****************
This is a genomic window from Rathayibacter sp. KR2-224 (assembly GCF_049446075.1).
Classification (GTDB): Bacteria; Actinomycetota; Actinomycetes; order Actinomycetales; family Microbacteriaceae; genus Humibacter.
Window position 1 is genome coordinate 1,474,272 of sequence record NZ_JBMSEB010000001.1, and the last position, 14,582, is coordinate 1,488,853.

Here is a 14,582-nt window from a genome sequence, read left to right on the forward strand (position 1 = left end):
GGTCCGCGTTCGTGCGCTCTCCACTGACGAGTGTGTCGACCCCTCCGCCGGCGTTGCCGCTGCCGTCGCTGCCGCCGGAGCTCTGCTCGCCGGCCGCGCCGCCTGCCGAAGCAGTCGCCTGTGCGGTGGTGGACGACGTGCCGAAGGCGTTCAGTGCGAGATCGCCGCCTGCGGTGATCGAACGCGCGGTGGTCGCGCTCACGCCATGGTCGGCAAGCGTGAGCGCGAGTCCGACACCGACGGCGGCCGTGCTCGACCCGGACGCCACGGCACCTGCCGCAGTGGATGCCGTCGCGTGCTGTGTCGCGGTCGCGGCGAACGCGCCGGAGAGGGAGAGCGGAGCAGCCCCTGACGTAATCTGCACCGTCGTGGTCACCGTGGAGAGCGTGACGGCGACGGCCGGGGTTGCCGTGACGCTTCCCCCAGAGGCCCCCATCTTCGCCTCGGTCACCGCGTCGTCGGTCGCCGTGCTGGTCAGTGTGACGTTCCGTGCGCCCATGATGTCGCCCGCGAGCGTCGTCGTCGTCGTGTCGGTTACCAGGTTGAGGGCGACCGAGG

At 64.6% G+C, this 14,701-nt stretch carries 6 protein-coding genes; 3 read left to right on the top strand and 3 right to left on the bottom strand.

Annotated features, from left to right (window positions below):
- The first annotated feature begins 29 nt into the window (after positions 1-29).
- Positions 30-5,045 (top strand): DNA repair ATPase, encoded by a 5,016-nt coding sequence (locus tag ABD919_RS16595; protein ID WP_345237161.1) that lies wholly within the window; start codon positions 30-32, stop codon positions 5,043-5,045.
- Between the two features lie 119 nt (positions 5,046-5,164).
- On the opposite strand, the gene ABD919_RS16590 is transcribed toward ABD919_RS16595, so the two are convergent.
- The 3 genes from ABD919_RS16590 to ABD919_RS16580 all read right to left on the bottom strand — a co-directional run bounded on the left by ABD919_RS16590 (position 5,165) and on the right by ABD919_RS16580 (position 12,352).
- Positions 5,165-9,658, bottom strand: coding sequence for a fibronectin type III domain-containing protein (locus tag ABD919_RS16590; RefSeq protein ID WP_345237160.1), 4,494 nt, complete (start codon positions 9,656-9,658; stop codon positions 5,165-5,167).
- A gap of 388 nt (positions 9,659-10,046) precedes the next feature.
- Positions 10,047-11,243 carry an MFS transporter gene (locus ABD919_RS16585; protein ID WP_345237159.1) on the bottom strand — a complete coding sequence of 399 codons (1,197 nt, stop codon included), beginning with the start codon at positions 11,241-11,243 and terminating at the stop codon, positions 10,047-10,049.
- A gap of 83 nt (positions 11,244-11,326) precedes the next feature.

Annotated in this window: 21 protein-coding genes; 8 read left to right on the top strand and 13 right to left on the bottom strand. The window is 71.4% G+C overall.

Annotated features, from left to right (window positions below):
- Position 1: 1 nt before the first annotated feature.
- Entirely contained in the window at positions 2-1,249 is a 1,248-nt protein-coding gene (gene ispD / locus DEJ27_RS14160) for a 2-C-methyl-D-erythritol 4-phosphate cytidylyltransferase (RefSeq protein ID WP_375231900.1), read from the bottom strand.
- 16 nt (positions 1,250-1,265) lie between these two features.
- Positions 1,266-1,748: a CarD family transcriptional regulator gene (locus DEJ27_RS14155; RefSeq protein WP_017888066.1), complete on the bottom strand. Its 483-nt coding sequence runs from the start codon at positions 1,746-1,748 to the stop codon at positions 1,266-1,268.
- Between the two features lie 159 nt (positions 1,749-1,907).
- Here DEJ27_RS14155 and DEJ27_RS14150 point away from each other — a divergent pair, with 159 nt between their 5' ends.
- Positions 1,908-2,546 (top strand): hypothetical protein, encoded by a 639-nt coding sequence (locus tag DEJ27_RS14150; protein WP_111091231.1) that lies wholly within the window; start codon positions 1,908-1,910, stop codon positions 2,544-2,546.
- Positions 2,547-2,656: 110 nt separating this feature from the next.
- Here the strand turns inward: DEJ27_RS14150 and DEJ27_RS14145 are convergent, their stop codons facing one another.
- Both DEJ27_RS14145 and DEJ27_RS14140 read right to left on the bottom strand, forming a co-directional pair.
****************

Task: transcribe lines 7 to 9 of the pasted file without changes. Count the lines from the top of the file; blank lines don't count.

Annotated features, from left to right (window positions below):
- The first annotated feature begins 29 nt into the window (after positions 1-29).
- Positions 30-5,045 (top strand): DNA repair ATPase, encoded by a 5,016-nt coding sequence (locus tag ABD919_RS16595; protein ID WP_345237161.1) that lies wholly within the window; start codon positions 30-32, stop codon positions 5,043-5,045.